Sunday, 13 June 2010

Better internet advertising please...

I cannot understand the uselessness of South African companies when it comes to advertising on the internet.
There is a huge untapped market out there, yet no-one seems interested in using it.
Searching for materials for my boat build has shown me the futility of using the internet. It basically just creates sadness.
I search for product, find great solutions, the perfect item, then I try to find a supplier in South Africa and I run into a brick wall.

Here are some examples...
1. I searched for oversize carbon paper (or any tracing paper). This is available overseas from numerous sources, one being Glen-L, who supply oversize sheets. After 3 days of searching in South Africa, I eventually found a company who makes carbon paper. They will supply me, if I buy 500 sheets @ R3600.00 ... yea thanks... but no thanks.

2. I searched for a thin kerf blade. If I am going to mill strips for my cedar strip boat, I will need to cut 5mm thick strips. If I can get a thin kerf blade which wastes only 2mm per cut (as compared to the normal blade which wastes 3mm per cut) then I basically get a free strip for every five cuts. Economically this will save a lot of wood, ermmm rands too. Nowhere can you find out who supplies saw blades in South Africa. Three different local hardware stores cannot help. Neither can they get one for me, nor tell me who to contact. The average employee at a hardware store knows nothing about the products his store is selling and basically they want me to use what they have in store.
I finally found Bantam. I called them and got hold of a lady called Vanessa. This lady was amazing. She understood my needs, spent time on my concerns and gave me a list of hardware stores and tool centers that should be able to help me. She gave company names, addresses, contact numbers of six different companies and then told me that if I still had problems, to call her back and she'd sort it out.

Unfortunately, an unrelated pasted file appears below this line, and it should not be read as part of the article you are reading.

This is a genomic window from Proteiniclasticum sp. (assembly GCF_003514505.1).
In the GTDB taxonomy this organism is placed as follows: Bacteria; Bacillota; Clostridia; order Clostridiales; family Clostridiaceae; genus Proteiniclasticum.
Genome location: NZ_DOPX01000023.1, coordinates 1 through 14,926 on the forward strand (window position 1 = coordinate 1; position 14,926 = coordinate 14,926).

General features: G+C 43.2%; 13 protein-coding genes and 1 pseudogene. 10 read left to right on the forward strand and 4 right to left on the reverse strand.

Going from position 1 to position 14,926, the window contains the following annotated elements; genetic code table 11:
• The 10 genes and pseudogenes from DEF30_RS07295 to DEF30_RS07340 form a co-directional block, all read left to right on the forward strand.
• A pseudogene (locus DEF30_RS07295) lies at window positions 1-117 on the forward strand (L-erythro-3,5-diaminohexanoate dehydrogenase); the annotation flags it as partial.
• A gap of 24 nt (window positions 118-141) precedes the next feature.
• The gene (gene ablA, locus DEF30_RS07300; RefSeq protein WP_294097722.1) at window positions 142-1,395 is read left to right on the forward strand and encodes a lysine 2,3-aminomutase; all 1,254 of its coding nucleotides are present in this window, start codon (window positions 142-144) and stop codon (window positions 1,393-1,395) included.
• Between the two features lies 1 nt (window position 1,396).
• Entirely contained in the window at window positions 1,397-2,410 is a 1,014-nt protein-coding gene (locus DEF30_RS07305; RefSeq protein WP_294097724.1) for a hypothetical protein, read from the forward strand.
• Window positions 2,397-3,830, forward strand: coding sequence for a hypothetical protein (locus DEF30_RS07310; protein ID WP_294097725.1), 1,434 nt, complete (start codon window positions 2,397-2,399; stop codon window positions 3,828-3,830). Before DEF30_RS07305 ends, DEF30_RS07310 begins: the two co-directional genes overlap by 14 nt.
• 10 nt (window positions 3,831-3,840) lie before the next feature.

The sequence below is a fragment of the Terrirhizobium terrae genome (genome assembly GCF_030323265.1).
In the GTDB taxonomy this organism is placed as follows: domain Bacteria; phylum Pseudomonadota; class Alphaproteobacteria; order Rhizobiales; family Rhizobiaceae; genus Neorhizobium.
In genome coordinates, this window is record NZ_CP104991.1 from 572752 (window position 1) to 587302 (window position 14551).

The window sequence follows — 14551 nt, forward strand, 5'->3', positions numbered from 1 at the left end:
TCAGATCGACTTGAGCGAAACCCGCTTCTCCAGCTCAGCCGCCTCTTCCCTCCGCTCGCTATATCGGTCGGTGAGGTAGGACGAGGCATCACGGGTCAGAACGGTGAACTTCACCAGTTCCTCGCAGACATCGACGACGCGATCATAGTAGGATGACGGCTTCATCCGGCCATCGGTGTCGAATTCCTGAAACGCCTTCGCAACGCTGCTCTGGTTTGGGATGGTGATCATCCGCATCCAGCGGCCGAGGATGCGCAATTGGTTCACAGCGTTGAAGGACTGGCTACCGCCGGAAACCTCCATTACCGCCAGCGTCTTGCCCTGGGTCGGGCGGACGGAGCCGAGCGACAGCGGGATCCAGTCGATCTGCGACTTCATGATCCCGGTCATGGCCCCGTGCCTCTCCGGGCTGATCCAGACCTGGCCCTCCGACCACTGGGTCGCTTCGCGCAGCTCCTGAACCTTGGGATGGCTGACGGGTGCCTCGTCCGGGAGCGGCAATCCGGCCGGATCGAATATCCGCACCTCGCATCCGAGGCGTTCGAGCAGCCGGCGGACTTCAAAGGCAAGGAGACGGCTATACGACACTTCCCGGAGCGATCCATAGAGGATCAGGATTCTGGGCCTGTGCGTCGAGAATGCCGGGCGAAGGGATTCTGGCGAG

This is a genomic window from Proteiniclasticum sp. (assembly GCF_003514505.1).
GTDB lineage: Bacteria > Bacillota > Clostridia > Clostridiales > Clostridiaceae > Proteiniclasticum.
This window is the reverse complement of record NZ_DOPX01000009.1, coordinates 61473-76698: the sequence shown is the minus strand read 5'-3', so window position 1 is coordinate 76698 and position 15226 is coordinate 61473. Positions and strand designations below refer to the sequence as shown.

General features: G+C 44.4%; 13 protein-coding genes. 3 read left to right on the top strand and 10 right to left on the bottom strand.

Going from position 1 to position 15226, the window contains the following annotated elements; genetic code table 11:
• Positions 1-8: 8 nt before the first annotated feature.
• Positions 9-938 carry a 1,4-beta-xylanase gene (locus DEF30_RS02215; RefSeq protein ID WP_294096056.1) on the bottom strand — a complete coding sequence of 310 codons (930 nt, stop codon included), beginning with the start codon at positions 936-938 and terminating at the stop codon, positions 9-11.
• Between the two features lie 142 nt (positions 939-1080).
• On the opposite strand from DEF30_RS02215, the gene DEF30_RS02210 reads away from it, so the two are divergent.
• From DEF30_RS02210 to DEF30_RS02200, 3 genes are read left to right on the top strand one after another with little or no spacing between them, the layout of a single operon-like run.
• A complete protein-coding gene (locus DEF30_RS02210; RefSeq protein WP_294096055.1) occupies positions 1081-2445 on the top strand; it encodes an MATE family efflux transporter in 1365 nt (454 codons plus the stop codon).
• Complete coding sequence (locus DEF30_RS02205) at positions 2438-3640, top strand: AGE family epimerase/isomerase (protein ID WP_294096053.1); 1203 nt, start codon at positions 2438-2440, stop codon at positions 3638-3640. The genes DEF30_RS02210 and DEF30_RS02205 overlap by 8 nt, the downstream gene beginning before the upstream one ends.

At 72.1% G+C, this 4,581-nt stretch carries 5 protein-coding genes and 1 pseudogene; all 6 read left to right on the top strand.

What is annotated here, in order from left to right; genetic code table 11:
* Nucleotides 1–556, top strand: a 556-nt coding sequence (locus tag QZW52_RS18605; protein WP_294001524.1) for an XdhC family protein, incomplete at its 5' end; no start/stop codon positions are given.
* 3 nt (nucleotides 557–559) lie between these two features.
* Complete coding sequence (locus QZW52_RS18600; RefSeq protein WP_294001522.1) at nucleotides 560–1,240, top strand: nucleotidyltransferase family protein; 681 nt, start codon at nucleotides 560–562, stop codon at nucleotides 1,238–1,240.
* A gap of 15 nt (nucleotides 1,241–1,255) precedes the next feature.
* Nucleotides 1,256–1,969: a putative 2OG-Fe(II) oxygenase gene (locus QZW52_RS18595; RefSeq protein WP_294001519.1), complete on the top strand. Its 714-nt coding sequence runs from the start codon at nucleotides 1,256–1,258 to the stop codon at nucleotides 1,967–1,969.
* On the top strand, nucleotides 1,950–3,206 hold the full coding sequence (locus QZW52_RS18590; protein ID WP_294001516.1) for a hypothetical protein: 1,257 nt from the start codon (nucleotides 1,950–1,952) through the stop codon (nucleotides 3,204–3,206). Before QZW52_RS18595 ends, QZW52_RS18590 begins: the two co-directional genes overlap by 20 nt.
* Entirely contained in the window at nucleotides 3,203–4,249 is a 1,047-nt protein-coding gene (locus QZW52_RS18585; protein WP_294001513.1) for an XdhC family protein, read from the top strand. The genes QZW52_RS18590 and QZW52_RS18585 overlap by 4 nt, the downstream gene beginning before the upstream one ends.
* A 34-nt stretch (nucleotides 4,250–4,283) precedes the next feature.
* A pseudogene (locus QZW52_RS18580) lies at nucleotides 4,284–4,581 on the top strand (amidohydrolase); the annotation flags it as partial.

Wow. I like that for service. So few and far between. Suffice to say that I finally found someone who could get me a blade. A special order, and I have to wait a few days for it to arrive, but at least the gentleman knew how to help me.
Thank you to Vanessa from Bantam.

3. T-track. This stuff is so common in USA that there is a website called ttrackusa. I want some of this to create a track in my desktop. So that I can slide a fence, or clamps along the face ... or along the sides.. of my desk.
Well, no-one in South Africa knows what this stuff is, nor has ever heard of aluminium such as this.
I went to a shop specialising in non-ferrous metals and although they had huge warehouses full of different aluminium extrusions, nothing was remotely close to what I need.
Eventually I went to Chamberlain's and bought four pieces of 2.5m long 20mmx10mm aluminium rectangle for R40 each. I then went to a guy who makes aluminium windows and asked him if he would cut a strip out of the one side to create my own "t-track". He said no problem, and proceeded to rip me off with the price when I collected next day. Instead of R60 like he verbally quoted me, it was suddenly R50 per cut - more than the price of the original material. Still I was fairly happy in that I had the track I wanted. cost R90 per 2.5m length. The cutting did leave some nasty "burrs" on the inside of the cut, but a fine file, followed by 600grit sand paper took care of that.

Here is a sample of the track embedded in a "desktop"

... and this is what I used it for ... a fence/clamping system for my drill press ...

I will use the T-track for a number of other applications and will post about it when I get round to it.

These examples above are just a few of the multiple examples I have of struggling to find products.
Finding advice on which type of South African timber to use in my boat building project has been just such a mission. Most people or companies who have been approached do not even have the decency to reply. I am still struggling to find out exactly what I am going to use, but at the end of the day, I will solve it... and my project will taste all that much sweeter, due to the struggles in getting it completed.

The bottom line remains, that whilst plenty product is available in South Africa, finding it is the problem. Even companies with websites, do not advertise their product correctly.
One such example is marine-grade plywood. I struggled for many days to find this. The only supplier I could find on the internet was a guy in Cape Town. The transport cost to Pretoria is prohibitive. A few days later I was speaking to someone about lumber at a lumber supply yard and by chance I asked about marine-grade plywood. They told me to call Schallies. Perfect. A friendly and helpful sales consultant called Harold, all the marine-grade plywood I could ever want and cheaper than the Cape Town price. Right now, I just cannot remember if delivery was free in Pretoria or if it was R100. Either way, it's a bargain.


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